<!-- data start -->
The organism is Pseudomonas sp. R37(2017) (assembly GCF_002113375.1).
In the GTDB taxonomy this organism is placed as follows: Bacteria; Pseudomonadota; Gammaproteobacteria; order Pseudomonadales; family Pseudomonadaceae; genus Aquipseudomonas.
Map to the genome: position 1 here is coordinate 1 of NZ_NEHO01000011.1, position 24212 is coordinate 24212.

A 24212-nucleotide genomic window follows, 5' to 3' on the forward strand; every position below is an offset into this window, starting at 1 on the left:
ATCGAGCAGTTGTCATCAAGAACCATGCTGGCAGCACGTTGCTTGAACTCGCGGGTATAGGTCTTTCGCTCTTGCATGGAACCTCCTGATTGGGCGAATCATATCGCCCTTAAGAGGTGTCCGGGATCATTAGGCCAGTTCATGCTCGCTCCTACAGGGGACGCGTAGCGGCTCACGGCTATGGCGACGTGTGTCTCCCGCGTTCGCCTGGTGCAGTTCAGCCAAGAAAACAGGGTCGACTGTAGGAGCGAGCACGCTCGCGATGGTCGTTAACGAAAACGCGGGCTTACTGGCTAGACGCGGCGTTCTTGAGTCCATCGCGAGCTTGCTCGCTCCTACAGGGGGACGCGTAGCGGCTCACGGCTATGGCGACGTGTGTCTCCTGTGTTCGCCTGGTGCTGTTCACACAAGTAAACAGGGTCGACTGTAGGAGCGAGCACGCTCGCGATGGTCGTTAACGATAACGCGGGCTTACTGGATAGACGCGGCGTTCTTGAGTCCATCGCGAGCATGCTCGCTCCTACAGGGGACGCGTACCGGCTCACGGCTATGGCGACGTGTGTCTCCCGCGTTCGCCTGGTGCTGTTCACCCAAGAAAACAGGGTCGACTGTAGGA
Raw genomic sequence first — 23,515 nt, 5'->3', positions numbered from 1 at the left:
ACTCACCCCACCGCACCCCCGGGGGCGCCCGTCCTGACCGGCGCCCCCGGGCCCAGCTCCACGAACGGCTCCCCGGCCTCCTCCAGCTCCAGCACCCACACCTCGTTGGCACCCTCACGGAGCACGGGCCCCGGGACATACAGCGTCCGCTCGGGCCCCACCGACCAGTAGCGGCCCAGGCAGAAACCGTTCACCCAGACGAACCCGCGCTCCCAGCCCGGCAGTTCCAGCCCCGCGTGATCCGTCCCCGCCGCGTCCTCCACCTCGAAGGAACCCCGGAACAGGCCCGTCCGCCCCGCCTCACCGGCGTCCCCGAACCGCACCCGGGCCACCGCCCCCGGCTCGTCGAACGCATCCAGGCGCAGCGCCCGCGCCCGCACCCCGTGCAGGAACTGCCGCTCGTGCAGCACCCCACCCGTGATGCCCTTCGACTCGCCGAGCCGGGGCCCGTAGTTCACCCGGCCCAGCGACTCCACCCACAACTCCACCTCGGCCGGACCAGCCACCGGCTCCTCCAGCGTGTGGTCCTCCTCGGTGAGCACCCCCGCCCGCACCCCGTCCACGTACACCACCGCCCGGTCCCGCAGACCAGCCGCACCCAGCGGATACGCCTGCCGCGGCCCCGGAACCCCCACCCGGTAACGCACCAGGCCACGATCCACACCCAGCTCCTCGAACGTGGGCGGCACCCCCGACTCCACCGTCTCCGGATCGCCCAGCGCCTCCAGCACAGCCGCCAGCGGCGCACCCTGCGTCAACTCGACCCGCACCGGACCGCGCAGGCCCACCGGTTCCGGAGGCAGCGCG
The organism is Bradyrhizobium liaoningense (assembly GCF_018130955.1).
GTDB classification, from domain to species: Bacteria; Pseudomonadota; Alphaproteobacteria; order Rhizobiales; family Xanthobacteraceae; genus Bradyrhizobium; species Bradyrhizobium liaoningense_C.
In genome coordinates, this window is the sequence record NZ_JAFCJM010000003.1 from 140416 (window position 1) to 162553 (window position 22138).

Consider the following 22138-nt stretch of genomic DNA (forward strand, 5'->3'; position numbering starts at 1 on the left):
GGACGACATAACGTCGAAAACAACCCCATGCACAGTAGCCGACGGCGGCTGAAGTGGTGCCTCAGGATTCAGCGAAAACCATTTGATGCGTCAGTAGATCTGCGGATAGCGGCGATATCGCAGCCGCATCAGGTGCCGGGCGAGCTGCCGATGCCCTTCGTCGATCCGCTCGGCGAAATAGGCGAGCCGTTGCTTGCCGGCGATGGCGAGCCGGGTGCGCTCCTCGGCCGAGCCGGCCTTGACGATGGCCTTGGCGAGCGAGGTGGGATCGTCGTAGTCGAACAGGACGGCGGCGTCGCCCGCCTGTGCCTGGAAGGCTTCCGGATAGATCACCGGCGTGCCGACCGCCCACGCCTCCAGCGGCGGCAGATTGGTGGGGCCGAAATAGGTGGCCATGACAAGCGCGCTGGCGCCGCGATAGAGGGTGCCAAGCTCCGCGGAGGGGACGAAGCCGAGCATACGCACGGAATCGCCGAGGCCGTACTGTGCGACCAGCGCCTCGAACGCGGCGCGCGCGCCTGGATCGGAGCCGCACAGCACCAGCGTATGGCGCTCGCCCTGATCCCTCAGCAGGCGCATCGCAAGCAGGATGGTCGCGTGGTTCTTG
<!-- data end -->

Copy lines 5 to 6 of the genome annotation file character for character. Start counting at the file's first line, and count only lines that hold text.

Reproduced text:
ATCGAGCAGTTGTCATCAAGAACCATGCTGGCAGCACGTTGCTTGAACTCGCGGGTATAGGTCTTTCGCTCTTGCATGGAACCTCCTGATTGGGCGAATCATATCGCCCTTAAGAGGTGTCCGGGATCATTAGGCCAGTTCATGCTCGCTCCTACAGGGGACGCGTAGCGGCTCACGGCTATGGCGACGTGTGTCTCCCGCGTTCGCCTGGTGCAGTTCAGCCAAGAAAACAGGGTCGACTGTAGGAGCGAGCACGCTCGCGATGGTCGTTAACGAAAACGCGGGCTTACTGGCTAGACGCGGCGTTCTTGAGTCCATCGCGAGCTTGCTCGCTCCTACAGGGGGACGCGTAGCGGCTCACGGCTATGGCGACGTGTGTCTCCTGTGTTCGCCTGGTGCTGTTCACACAAGTAAACAGGGTCGACTGTAGGAGCGAGCACGCTCGCGATGGTCGTTAACGATAACGCGGGCTTACTGGATAGACGCGGCGTTCTTGAGTCCATCGCGAGCATGCTCGCTCCTACAGGGGACGCGTACCGGCTCACGGCTATGGCGACGTGTGTCTCCCGCGTTCGCCTGGTGCTGTTCACCCAAGAAAACAGGGTCGACTGTAGGA
Raw genomic sequence first — 23,515 nt, 5'->3', positions numbered from 1 at the left: